Under the agreement, Axent shareholders will receive half a share of Symantec common stock for each share of Axent common stock. Based on Symantec's closing price of 63 11/16 on Wednesday, the swap would value Axent shares at $31.84. This represents a 67% premium over Axent's Wednesday closing price of 19 1/16. Symantec said it will issue close to 15.3 million shares.
Symantec stock finished Thursday down 21%, or 13 7/16, at 50 1/4. Axent climbed 26%, or 4 15/16, to 24.
While antivirus programs like Symantec's Norton apprehend codes hostile to a system, "security" software grapples with hackers trying to steal data or wreak havoc. Data security these days includes firewalls designed to keep intruders out, and intrusion detection products.
Symantec's strength has been in its antivirus offering and personal firewall, while Axent's products largely assess a system's vulnerability and detect intrusions. The two companies called their respective product lines clearly complementary.
Axent adds corporate, or server-based, firewalls to Symantec's personal firewalls. Axent has award-winning, host-based technology; Symantec's products are largely network-based. Axent lacks an antivirus program; Symantec's is No. 1. With its February purchase of L3 Network Security, Symantec acquired network-based products to find system weaknesses. Meanwhile, Axent has full-blown intrusion detection at the corporate level.
Symantec also viewed the deal from another angle. Winning more enterprise clients -- and hence higher margins -- has been a top priority for Cupertino, Calif.-based Symantec for the past six quarters. Symantec's portfolio is filled with such clients.
As a bonus, Axent already thrives in an arena that Symantec decided in December to enter. Axent nets 30% of its revenue from the consulting and managed services it provides its customers. During the past quarter, Axent closed the largest managed security services contract to date -- $20 million with
in Europe. "It provides Symantec early momentum into managed services," said Symantec chairman, president and CEO John Thompson, "with a complete offering, and a $20 million, five-year contract win."
criticized Symantec's tactics, saying, for instance, that virus protection and intrusion detection have always been distinct pieces in corporate architecture. "It appears they're going to try to combine it and be everything to everyone," said Sal Viveros, marketing director of Network Associates. "We don't believe it will work."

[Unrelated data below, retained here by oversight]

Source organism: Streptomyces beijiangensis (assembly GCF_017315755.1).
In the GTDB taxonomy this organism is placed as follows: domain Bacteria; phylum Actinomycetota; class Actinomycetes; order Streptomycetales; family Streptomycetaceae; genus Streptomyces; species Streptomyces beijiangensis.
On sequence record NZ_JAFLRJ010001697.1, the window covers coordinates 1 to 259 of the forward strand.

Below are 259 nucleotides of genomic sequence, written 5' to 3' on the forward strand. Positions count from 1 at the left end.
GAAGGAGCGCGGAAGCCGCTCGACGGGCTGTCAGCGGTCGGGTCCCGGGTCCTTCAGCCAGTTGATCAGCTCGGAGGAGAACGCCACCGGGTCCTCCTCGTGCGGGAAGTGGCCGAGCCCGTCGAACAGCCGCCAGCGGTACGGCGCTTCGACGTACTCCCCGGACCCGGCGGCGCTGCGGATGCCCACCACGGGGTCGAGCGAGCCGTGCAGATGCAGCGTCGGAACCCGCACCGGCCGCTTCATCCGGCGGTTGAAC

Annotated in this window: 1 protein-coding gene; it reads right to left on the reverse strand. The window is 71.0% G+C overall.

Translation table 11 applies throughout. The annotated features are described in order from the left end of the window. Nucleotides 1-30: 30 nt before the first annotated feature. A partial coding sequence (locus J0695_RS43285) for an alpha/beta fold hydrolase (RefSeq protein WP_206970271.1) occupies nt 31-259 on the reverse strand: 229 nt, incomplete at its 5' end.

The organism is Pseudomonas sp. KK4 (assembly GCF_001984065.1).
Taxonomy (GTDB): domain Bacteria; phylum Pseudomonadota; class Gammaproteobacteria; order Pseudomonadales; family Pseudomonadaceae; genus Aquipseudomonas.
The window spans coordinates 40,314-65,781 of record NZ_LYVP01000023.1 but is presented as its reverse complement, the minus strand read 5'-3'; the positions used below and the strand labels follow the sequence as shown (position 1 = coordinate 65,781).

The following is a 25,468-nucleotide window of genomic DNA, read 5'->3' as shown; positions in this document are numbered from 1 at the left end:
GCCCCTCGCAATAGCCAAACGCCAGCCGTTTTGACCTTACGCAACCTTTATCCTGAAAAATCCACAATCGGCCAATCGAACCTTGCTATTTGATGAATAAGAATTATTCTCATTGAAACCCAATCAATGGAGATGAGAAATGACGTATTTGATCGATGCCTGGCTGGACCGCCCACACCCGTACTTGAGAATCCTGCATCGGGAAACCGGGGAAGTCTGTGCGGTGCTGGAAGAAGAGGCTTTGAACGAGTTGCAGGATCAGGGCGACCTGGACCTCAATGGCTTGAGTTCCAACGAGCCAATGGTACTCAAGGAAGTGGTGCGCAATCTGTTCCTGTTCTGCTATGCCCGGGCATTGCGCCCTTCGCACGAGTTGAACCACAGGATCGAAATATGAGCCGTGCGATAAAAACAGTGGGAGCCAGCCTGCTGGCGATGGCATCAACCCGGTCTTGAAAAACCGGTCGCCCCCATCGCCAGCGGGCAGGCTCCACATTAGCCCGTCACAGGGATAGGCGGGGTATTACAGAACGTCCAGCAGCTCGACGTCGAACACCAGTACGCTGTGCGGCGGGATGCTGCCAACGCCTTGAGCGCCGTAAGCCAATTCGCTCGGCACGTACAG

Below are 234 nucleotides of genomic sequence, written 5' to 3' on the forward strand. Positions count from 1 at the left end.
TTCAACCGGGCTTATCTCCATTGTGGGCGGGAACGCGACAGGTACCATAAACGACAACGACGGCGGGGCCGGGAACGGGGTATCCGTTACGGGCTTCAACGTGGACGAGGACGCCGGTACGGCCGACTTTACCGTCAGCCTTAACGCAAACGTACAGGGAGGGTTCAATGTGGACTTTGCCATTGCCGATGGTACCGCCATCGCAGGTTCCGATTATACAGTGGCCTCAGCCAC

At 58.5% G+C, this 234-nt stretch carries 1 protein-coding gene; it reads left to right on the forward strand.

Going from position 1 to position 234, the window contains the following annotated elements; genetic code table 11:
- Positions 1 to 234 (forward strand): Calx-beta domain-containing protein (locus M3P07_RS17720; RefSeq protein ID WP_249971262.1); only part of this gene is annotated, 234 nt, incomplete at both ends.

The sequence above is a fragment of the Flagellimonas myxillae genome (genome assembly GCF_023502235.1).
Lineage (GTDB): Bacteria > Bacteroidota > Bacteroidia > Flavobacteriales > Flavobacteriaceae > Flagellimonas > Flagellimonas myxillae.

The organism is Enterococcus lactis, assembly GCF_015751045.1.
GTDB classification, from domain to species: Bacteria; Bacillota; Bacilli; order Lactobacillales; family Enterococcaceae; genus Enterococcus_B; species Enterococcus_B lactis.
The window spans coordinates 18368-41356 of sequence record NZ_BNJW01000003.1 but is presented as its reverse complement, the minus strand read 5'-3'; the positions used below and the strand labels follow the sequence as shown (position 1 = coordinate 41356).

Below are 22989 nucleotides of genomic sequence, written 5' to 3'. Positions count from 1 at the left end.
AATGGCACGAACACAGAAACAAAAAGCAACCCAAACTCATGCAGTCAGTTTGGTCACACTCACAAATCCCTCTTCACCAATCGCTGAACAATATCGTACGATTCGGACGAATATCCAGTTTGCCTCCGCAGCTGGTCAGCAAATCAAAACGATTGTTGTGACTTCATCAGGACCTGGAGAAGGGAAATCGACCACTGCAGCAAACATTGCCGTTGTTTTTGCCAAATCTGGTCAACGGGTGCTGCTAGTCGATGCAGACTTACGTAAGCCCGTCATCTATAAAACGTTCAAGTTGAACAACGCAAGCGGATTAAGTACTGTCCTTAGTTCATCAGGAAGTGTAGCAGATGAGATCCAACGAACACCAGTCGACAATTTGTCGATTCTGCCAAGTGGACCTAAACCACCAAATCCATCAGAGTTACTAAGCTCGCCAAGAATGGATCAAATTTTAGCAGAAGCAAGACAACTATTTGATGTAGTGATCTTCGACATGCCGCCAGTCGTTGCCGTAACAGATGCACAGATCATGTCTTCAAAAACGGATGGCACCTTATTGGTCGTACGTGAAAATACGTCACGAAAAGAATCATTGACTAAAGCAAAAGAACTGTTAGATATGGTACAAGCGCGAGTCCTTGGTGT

Viveros said Network Associates has two sales forces to address the two areas separately, as well as more years of experience. "We've got quite a technological lead -- where it makes sense."
Moreover, Viveros said Network Associates had envisioned the growth of the security market in 1997, when it made a string of acquisitions. "We think again Symantec is following our lead."
Symantec said it anticipates closing the transaction by January, following the approval of shareholders and regulatory agencies.
For six months after the deal's close, Symantec warned, the acquisition will dilute cash earnings per share by 15 to 20 cents. Analysts polled by
First Call/Thomson Financial
had predicted earnings of 73 cents a share for the first three months of the transition period, 74 cents for the next. The company predicted no significant change in the composition of its liabilities.
The combination will turn accretive to Symantec's cash earning by the quarter ended 2001, Symantec said. Operating expenses as a percentage of revenue will return to the current range of 59% to 60% after the acquisition passes the transition period some time in the quarter ended June 2001.
"This is about growing the overall market opportunity," Thompson said, "and driving faster, larger, top-line revenue performance."
Looking beyond the transition period, Thompson said, "We expect the combination to deliver robust revenue growth over the next several years."
The company said it expects the joined operation to have pro forma revenues of about $1 billion for the 12 months ending March 2001. By the quarter ending March 2001, Symantec projected, more than 60% of the year's revenues will be from enterprise customers. Symantec also forecast an increase in revenue growth from 20% in fiscal 2001 to 27% in fiscal 2002 and fiscal 2003.
The potential market for the combined companies will increase from $5 billion to $7 billion once the acquisition is complete, the company said. It cited estimates from
International Data Corporation
that by 2003 the $1.5 billion content security market will grow to $4 billion, the $500 million firewall market to $2 billion and the $150 million security assessment and detection market to $1 billion.
Donaldson, Lufkin & Jenrette
served as financial adviser to Symantec, and
Heller Ehrman White & McAuliffe LLP
served as legal counsel.
advised Axent financially, while
Shaw Pittman Potts Trowbridge
provided legal counsel.